Deliluh Push Their Art Punk Beyond Borders on 'Fault Lines'

BY Kyle KohnerPublished Jun 14, 2022

Since last hearing from Toronto punks Deliluh, things have changed — drastically. After taking the city's scene to "strange and compelling new places" on 2019's Beneath the Floors, these sonic settings would unexpectedly manifest in a move across the Atlantic. Now, the group's potent despondency has found refuge on new record Fault Lines.
Once upon a time, Deliluh's restless art-punk reflected the mentality of young artists with a desire to discover and grow, revelling in the slight optimism this unsteady world presented. Fault Lines encounters a different band — one that has seen and experienced things. They sound weathered, but nevertheless dedicated to capturing the malaise of a generation that has also undergone radical change itself. This sentiment is not only conveyed in the abstract stories unraveling from vocalist-guitarist Kyle Knapp's mind, but through the persisting gloom perpetuated by the duo's newly-cultivated instrumental alchemy.
Opening track "Amulet" — released as the transitionary piece when the band slimmed down from four members to two after moving to Europe — exposes the inner workings of a fed up, antagonistic antihero stoking the flames of fear. For all the poetic menace of the lyrics, the music is even more terrifying, as motorik blips of synth bass nudge listeners toward a dead end which never appears, yet still spurs anxiety.
The spiralling "Amulet'' still faintly recalls the outfit's neurotic milieu of old. However, the synth-heavy textures and instrumental choices clearly come from a new, untapped place of heavy-laden feelings, twisting and turning deep within a burdened human heart. No matter how eerie and foreboding "Amulet'' comes across, it's a dilapidated bridge to Deliluh's newly realized post-apocalyptic art rock that frames the rest of Fault Lines.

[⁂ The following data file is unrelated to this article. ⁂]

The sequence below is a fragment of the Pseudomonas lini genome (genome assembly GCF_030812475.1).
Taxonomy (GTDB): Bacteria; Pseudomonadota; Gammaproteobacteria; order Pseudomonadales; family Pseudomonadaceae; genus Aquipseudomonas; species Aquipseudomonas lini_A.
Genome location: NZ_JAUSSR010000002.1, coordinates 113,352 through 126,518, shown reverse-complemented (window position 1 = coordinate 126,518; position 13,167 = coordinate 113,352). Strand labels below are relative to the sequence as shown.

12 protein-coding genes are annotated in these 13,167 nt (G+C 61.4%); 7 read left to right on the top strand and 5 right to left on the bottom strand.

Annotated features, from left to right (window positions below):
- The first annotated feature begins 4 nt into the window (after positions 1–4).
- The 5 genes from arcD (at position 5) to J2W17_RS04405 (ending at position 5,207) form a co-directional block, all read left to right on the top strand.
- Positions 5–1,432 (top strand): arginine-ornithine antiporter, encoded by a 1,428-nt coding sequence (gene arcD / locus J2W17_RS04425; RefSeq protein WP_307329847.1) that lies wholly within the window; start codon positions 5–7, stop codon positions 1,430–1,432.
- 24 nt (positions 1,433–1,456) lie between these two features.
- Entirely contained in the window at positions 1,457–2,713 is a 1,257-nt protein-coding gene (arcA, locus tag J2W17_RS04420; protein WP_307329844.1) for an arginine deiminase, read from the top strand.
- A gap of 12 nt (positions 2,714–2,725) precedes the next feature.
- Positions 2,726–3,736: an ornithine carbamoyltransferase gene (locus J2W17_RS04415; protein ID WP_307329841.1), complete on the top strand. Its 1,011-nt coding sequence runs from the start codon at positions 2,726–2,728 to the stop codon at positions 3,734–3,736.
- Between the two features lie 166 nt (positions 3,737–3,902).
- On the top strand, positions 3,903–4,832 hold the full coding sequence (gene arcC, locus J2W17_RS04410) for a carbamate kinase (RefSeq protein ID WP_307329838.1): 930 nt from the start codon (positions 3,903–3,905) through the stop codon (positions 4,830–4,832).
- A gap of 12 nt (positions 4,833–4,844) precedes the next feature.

This apocalypse further transpires with the measured chaos of "Body and Soul," a track that sounds like an impending rapture dawning upon the listener. But there's an issue: a rapture offers hope. It's as if Deliluh are actively playing a sick trick on us. There is no hope to be found within Fault Lines, and in all of its ballooning enormity, the clavichord repetitions and booming piano of "Body And Soul'' are a mere facade. It crescendos with the expectancy that something better lies beyond its enveloping dread, and yet, all the track presents is a bleak and unabashed hellhole.
As the record gradually materializes into the fiery pit it aspires to be, those engulfed by its beckoning flames eventually enter a desolate void formed by "Memorial" and "Mirror of Hope." In his bewitching near-whisper, Knapp narrates the descent of those who dare traverse the band's conceived, ever-deteriorating world, haunted by shadowy synths and longing horns. Uttering on "Memorial," "Surrender my heart to fire ... open the latch to vastness ... deliver me out to sea," Knapp's words don't coax further fear. Instead, he extends odd comfort in giving in to the depravity of all that surrounds.
By the end of the record, it is evident the grim world of Fault Lines is much more tangible than a place in the wearied hearts of a couple of transplants. This is a manifested place of shifting expectations, reality, and whatever else comes by way of significant life changes. Yes, the decision to uproot their lives and move to an entirely different continent was of Deliluh's own volition. But the boldness of this move has been ultimately beneficial, hindsight being 20/20.
While Fault Lines sees the transitory Deliluh maintain their hankering for neurotic storytelling and bleak narration, they've tapped into an arcane musical world of enveloping darkness predestined for a band that was bound to take their scene by storm before global pandemonium ensued.
(Tin Angel)

Latest Coverage